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United States Department of Agriculture

Agricultural Research Service

Research Project: Integrated Aquatic Animal Health Strategies

Location: Aquatic Animal Health Research

Title: Development of live attenuated Streptococcus agalactiae as potential vaccines by selecting for resistance to sparfloxacin

Authors
item Wei Pridgeon, Yuping
item Klesius, Phillip

Submitted to: Aquaculture Conference Proceedings
Publication Type: Abstract Only
Publication Acceptance Date: July 25, 2013
Publication Date: July 29, 2013
Citation: Wei Pridgeon, Y., Klesius, P.H. 2013. Development of live attenuated Streptococcus agalactiae as potential vaccines by selecting for resistance to sparfloxacin [abstract]. U.S. Fish and Wildlife Service Aquaculture Drug Approval Coordination Workshop. Paper No. 5.

Technical Abstract: To develop attenuated bacteria as potential live vaccines, sparfloxacin was used in this study to modify 40 isolates of Streptococcus agalactiae. Majority of S. agalactiae used in this study were able to develop at least 80-fold resistance to sparfloxacin. When the virulence of the sparfloxacin-resistant S. agalactiae isolates were tested in 10-12g Nile tilapia by intraperitoneal injection at dose of 2×10(7)CFU/fish, 31 were found to be avirulent to fish. Of the 31 avirulent sparfloxacin-resistant S. agalactiae isolates, 30 provided 75-100% protection to 10-12g Nile tilapia against challenges with a virulent S. agalactiae isolate Sag 50. When the virulence of the 30 sparfloxacin-resistant S. agalactiae isolates was tested in 3-5g Nile tilapia by intraperitoneal injection at dose of 2×10(7)CFU/fish, six were found to be avirulent to 3-5g Nile tilapia. Of the six avirulent sparfloxacin-resistant S. agalactiae isolates, four provided 3-5g Nile tilapia 100% protection against challenges with homologous isolates, including Sag 97-spar isolate that was non-hemolytic. However, Sag 97-spar failed to provide broad cross-protection against challenges with heterologous isolates. When Nile tilapia was vaccinated with a polyvalent vaccine consisting of 30 sparfloxacin-resistant S. agalactiae isolates at dose of 2×10(6)CFU/fish, the polyvalent vaccine provided significant (P<0.001) protection to both 3-5g and 15-20g Nile tilapia against challenges with 30 parent isolates of S. agalactiae. Taken together, our results suggest that a polyvalent vaccine consisting of various strains of S. agalactiae might be essential to provide broader protection to Nile tilapia against infections caused by S. agalactiae.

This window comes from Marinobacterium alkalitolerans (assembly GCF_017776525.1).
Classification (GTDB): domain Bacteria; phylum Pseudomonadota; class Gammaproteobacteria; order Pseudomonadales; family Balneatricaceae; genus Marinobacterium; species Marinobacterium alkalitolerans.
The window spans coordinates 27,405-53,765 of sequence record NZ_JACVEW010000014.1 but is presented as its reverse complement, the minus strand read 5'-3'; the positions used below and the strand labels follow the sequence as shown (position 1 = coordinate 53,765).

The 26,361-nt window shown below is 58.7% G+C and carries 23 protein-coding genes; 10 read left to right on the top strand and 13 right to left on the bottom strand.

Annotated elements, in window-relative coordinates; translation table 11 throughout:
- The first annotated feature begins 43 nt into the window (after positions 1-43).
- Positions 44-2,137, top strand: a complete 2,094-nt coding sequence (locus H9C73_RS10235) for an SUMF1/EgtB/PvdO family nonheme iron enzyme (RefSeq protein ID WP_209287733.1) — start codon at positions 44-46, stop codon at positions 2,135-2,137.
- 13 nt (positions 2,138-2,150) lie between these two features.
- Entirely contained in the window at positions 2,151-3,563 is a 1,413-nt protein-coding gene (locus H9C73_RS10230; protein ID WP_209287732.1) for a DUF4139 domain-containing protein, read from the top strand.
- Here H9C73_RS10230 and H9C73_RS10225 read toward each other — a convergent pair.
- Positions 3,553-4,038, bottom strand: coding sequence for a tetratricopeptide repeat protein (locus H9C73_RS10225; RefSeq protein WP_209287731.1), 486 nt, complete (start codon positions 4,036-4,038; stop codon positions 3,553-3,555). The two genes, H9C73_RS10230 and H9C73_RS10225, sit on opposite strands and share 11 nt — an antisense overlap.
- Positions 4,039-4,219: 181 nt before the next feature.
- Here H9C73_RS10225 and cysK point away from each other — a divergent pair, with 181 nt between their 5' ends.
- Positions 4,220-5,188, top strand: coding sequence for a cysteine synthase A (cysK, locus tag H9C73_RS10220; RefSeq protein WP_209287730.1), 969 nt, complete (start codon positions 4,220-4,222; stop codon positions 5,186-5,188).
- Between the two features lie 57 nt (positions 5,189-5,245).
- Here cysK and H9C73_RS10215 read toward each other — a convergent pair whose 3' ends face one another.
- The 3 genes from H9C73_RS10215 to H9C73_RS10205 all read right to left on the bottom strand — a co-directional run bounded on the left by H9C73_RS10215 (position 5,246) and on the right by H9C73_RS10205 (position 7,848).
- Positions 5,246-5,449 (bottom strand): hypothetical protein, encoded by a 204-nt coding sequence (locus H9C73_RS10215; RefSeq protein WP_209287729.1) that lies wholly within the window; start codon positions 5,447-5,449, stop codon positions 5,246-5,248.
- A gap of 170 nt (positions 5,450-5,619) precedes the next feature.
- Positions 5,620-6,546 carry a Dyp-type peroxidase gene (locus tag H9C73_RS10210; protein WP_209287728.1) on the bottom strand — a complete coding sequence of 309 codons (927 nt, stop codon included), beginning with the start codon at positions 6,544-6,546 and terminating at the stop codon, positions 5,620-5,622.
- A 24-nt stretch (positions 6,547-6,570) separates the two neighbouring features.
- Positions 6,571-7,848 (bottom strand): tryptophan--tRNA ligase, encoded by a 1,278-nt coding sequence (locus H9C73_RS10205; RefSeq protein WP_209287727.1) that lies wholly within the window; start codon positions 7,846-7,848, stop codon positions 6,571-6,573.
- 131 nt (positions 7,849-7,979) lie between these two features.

Last Modified: 7/22/2014
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